More than Webelos 3, I guess this is what I was going for.
Starting a New Troop 1. With only a small group of boys available. The Scoutmaster-to-be who finds himself with a small group of boys wanting to be Scouts is most fortunate. He will be able to devote his whole time to getting that individual touch with these boys, which a large number would make impossible. And, at the same time, the nucleus of a fine growing Troop with a real esprit de corps is being formed and the Scoutmaster can look forward to watching it become a full Troop with thirty-two Scouts. Lord Baden-Powell was once asked why a Troop should not exceed thirty-two members. His reply was that as a young man he found it impossible to get a personal touch and satisfactory results in sound training, with more than sixteen fellows. He went on to say: "Assuming that every other, Scoutmaster is twice as capable as myself, it is best for a Troop not to exceed thirtytwo." When the Scoutmaster is starting a Troop with a small group his immediate objective is to put into being the Patrol Method. At first, before the boys have passed their Tenderfoot requirements, the Scoutmaster-to-be may serve as temporary Patrol Leader, meeting with the boys once a week for a month (longer, if necessary) to train the boys thoroughly in •the fundamentals of Scouting so that they may pass their Tenderfoot requirements with a complete understanding of what Scouting is and what it means to the Scout just entering. As this preliminary group grows in number to, say, ten, twelve, or fourteen boys, the time comes when it is ready to take the shape of a Scout Troop of two Patrols,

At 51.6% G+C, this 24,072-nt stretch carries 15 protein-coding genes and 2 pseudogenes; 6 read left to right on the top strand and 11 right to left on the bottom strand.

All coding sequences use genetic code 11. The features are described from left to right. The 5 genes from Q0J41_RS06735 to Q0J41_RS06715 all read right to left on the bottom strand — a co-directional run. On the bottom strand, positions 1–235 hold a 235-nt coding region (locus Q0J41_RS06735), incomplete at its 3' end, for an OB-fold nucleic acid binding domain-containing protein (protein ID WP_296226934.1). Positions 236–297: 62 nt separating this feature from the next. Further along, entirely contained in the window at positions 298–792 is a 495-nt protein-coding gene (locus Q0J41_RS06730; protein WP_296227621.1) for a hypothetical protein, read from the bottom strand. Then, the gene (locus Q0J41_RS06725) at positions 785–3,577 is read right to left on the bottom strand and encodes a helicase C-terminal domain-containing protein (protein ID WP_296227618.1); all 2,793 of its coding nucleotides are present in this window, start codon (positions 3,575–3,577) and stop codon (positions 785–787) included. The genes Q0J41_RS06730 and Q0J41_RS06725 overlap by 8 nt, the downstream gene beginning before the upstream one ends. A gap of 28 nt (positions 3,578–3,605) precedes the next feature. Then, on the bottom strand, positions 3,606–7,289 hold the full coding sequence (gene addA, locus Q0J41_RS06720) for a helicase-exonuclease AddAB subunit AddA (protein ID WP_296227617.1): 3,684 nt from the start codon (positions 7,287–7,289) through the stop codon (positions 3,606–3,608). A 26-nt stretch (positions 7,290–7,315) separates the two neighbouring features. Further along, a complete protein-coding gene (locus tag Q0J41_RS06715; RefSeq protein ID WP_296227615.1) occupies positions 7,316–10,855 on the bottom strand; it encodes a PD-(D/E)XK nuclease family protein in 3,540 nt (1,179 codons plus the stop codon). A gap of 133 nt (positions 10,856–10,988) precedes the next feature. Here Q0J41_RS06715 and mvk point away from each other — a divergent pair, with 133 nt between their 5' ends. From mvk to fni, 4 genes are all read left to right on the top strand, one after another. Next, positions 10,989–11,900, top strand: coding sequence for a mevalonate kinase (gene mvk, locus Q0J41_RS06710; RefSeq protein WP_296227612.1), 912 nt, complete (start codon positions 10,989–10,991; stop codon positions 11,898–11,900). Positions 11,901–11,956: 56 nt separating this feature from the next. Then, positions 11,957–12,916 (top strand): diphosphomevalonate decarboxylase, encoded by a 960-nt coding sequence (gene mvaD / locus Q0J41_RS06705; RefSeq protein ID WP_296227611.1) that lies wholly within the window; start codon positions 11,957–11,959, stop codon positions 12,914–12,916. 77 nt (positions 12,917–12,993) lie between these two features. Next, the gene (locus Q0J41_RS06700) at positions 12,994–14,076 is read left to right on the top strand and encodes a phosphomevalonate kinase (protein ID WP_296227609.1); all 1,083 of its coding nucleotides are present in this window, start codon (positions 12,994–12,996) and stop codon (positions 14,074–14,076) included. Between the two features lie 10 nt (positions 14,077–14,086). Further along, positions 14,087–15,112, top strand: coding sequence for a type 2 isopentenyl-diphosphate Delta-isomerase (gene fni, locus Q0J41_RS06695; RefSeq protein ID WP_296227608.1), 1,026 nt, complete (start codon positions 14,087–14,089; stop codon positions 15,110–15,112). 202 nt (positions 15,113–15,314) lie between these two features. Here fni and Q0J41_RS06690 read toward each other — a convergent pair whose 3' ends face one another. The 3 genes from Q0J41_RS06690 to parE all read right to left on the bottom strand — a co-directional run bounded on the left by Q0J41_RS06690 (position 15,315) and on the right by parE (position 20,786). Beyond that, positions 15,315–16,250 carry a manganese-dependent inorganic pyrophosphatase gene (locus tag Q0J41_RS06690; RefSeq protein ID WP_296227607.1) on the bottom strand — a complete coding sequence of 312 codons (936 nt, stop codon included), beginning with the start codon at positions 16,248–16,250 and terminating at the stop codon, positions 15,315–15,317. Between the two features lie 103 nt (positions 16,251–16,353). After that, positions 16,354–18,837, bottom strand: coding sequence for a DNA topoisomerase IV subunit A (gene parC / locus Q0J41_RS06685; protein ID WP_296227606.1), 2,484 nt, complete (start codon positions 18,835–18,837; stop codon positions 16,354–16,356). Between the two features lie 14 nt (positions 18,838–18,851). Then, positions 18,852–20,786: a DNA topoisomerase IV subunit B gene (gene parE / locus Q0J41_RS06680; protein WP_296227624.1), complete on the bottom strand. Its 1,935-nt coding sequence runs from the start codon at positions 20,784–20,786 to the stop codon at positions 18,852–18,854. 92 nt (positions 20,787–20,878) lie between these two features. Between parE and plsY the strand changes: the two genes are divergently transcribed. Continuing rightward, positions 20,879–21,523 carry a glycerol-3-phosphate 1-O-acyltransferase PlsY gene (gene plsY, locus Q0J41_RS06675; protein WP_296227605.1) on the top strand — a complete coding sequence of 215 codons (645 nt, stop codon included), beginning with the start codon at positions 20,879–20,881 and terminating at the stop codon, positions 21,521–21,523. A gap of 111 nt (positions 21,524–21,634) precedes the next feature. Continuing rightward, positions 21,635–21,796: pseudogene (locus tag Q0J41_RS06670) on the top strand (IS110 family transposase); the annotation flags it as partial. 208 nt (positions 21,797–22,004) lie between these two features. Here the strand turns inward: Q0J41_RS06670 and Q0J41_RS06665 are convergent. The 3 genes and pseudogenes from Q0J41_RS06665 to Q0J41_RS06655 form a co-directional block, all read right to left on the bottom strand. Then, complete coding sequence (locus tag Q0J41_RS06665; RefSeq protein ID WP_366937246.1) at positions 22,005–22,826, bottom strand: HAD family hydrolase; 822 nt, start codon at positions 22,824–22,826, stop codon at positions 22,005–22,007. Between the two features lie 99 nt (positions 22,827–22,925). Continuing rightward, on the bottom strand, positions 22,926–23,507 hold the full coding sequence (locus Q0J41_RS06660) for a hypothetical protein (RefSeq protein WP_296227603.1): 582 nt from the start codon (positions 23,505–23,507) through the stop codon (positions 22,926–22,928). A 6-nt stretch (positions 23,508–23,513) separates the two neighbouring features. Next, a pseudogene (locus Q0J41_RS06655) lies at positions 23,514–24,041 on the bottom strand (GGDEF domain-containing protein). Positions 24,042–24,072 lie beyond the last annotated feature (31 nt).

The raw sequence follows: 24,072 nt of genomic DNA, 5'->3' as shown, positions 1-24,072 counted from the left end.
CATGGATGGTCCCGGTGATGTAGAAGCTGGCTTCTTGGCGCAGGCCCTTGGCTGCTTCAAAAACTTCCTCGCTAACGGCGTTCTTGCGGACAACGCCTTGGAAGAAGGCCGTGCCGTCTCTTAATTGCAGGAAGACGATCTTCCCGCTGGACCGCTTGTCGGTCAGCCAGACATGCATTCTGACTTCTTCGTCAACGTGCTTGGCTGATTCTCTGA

Ok here are some links I have found. And I want to give a shout out to @Kudu and his Inquiry.net website. It has a wealth of information there. And I want to apologize about the wrong year for the 3rd edition of the SMHB, it was published in 1936, not 1929.
Ok here to the links that can help.
http://scoutmastertroop56.weebly.com/uploads/1/6/8/6/16867144/the_patrol_method_helps_for_scoutmasters.pdf links to a 1938 pamphlet to help SMs. While Bill is not credited, he probably wrote it.
http://inquiry.net/patrol/index.htm Is a ton of resources on the Patrol Method.
I believe this is Hillcourt's training regimen. @Kudu, please correct me if I am wrong.
Start of the training http://inquiry.net/patrol/green_bar/index.htm
1st meeting http://inquiry.net/patrol/green_bar/1st.htm
2nd meeting http://www.inquiry.net/patrol/green_bar/2nd.htm
3rd meeting http://www.inquiry.net/patrol/green_bar/3rd.htm
4th meeting http://www.inquiry.net/patrol/green_bar/4th.htm
5th meeting http://www.inquiry.net/patrol/green_bar/5th.htm
6th meeting http://www.inquiry.net/patrol/green_bar/6th.htm
PLC Camp Out http://www.inquiry.net/patrol/green_bar/6z_camp.htm
As I stated previously, not advancement oriented, but establishing a youth run troop oriented.
Kudu also has posted other materials on training Scouts as well.
Another source of info is http://www.thedump.scoutscan.com/nonfict.html Looks to be Canadian in origin. EH!
Hope this helps.
Seriously though, I will be looking to see if anyone has posted Bill's stuff to the net. Again I lent my copy of the 3rd edition SM handbook, to a Scoutreach SM to help him out. He used it to start 4 troops that he was the SM for. Sadly when he left the area, no one in the troops stepped up to the plate, and they folded.
And I didn't get the book back either.
@Eagle94-A1 Post a link to Green Bar Bill's ideas on how to start a new troop.
One challenge always is for the kids to figure out who would be a good leader and getting to know each other so they can vote on who would be a good PL (or SPL).
I'd suggest the first meeting include one or two get to know you games. And, run the games so that the girls start asserting their personality. You will quickly know who would do well standing up in front of others and helping keep things moving.
I'd also start PL (SPL) early, but keep it simple. Then continually grow their role as they are ready. Continually though, focus on them having positive experiences as a leader. Otherwise, it can be intimidating and will scare off future scouts from volunteering to do.